Prejudice and the Daily Office

Prejudice and the Daily Office

“Do not let the oppressed be shamed and turned away;
Never forget the lives of your poor.” The Daily Office, .

daily office.PNG

If I cannot attend the office of Morning Prayer at St. Mark’s, I try to read it from this website. If you do not know about this Daily Office website, you are in for a new adventure. Besides having all the readings right there in front of you for morning and evening and noon day prayer, the Lay Vicar, Josh Thomas, of the website offers hymns and pictures that relate to the readings and offers prayer petitions from those who send to them. It is not just a website but a community praying individually as well as participating in a live broadcast of morning and evening prayer service twice a day from the site. I always feel connected to pray-ers all over the world when I connect to The Daily Office.

As I read these prayers through this community, my mind takes me out of my own problems, and I move more globally. I see the children and families of Latino origin who are still separated and incarcerated at our southern border with Mexico. I cannot stop thinking and praying about them and those who are making and supporting a policy that has brought on great tragedy.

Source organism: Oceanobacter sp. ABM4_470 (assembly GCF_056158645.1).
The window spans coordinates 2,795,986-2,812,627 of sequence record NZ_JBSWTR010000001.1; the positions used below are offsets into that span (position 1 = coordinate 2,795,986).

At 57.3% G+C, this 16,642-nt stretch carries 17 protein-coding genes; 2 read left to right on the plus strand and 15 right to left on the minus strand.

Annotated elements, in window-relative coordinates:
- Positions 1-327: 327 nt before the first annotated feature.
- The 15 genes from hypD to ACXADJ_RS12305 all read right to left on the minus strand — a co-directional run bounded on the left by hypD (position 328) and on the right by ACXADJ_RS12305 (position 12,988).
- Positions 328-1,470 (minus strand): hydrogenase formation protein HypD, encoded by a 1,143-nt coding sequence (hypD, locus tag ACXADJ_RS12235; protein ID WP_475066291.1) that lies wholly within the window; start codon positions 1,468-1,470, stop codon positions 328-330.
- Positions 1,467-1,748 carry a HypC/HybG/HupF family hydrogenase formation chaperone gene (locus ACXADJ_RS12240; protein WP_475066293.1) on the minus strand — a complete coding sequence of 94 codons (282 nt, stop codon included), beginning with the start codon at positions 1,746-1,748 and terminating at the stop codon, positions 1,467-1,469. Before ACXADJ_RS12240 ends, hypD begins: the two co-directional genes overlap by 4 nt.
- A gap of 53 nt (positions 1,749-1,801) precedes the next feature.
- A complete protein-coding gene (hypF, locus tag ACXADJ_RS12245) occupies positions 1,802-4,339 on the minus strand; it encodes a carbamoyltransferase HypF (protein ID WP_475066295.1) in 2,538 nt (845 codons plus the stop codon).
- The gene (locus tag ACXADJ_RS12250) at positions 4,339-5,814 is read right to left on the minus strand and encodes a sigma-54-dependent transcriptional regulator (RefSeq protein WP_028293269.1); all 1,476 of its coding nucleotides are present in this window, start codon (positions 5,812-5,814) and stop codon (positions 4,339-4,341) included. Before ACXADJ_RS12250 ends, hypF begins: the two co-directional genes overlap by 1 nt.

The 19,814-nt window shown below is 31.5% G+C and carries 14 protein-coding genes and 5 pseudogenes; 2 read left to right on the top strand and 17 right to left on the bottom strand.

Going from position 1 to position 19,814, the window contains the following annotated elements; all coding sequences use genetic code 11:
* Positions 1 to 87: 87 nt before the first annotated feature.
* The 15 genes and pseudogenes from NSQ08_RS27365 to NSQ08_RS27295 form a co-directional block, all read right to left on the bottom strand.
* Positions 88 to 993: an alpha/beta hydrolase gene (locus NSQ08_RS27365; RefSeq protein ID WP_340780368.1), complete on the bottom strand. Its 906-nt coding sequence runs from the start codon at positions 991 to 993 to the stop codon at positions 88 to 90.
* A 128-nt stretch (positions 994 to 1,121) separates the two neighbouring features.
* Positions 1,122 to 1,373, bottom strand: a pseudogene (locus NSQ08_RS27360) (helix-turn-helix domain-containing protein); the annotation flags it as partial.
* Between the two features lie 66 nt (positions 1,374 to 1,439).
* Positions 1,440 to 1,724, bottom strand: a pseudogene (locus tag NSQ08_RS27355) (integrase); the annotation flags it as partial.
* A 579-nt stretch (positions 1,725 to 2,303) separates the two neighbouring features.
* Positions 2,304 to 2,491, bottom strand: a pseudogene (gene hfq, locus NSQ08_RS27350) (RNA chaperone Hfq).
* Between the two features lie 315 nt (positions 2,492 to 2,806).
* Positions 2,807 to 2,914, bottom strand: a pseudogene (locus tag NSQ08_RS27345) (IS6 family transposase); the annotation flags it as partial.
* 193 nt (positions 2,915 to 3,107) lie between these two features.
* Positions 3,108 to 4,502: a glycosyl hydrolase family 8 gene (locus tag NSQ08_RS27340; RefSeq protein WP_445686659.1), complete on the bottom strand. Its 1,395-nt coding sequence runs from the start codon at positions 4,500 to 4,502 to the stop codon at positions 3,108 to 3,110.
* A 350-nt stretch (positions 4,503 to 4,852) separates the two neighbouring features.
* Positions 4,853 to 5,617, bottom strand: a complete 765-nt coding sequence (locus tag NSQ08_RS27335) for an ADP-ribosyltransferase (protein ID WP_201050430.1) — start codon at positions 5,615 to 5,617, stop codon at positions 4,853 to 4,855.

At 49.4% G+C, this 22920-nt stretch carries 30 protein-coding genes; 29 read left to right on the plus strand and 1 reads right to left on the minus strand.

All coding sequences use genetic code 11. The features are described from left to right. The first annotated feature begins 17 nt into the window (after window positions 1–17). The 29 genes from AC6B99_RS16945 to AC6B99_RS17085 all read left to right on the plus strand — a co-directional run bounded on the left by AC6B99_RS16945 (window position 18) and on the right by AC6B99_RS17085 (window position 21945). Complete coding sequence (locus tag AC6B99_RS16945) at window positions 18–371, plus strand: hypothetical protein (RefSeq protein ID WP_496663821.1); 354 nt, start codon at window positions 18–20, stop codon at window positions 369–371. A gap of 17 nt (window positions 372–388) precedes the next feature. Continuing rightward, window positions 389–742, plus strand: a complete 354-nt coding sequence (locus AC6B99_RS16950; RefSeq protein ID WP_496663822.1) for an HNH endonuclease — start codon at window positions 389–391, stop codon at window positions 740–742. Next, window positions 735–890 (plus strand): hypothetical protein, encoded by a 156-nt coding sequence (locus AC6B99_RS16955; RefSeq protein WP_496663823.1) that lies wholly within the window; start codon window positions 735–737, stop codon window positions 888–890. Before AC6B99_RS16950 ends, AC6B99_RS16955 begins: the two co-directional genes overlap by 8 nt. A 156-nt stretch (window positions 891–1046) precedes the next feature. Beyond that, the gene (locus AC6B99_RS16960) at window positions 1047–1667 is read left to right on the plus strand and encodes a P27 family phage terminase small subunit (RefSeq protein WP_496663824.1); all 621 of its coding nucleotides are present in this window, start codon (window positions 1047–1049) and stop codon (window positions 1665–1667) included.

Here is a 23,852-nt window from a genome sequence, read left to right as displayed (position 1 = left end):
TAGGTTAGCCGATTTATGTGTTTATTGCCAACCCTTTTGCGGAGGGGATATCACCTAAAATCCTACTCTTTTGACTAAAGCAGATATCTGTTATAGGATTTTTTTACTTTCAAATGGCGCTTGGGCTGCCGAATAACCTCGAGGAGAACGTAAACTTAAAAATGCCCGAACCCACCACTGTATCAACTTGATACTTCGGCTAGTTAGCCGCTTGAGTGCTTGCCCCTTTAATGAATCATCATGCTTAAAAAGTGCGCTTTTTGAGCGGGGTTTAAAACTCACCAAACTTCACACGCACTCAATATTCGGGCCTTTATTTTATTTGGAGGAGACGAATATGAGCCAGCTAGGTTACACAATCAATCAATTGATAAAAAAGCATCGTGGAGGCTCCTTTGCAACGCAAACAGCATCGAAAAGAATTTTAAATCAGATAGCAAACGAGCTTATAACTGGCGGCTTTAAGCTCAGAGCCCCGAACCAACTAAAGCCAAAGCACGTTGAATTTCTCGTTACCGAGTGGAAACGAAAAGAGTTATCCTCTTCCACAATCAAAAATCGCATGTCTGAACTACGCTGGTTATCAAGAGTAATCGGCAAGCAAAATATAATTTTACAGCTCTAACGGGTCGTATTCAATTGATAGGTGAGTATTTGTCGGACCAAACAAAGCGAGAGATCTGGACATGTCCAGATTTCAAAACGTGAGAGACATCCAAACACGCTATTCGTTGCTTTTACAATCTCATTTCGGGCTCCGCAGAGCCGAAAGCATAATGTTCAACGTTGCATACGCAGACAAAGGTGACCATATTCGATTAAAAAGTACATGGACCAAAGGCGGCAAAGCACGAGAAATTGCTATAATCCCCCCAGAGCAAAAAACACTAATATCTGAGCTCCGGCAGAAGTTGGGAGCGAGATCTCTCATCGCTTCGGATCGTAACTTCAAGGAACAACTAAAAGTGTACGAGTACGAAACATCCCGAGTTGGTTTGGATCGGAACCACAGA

Then I remember an episode yesterday from our food pantry. I go to St. Mark’s weekly food pantry just meet and talk with those who come for their groceries. I see a brown colored woman with black hair and three children with similar appearance come in who seem to be confused about the process. I immediately think they must be Latino and motion to our member who speaks Spanish to go over and help them. The mother tells him she speaks English. Later, as I talk with the children I realize they are Native American.

I learn about my own prejudice that all brown skinned people must be of a certain heritage. I cannot condone the prejudice of those who are harming immigrant children and their families who are seeking asylum in our country, but I have a little insight into my own darkness.

I make amends to the family and hope I have learned some life lessons taught to me by those who were here in this land long before me.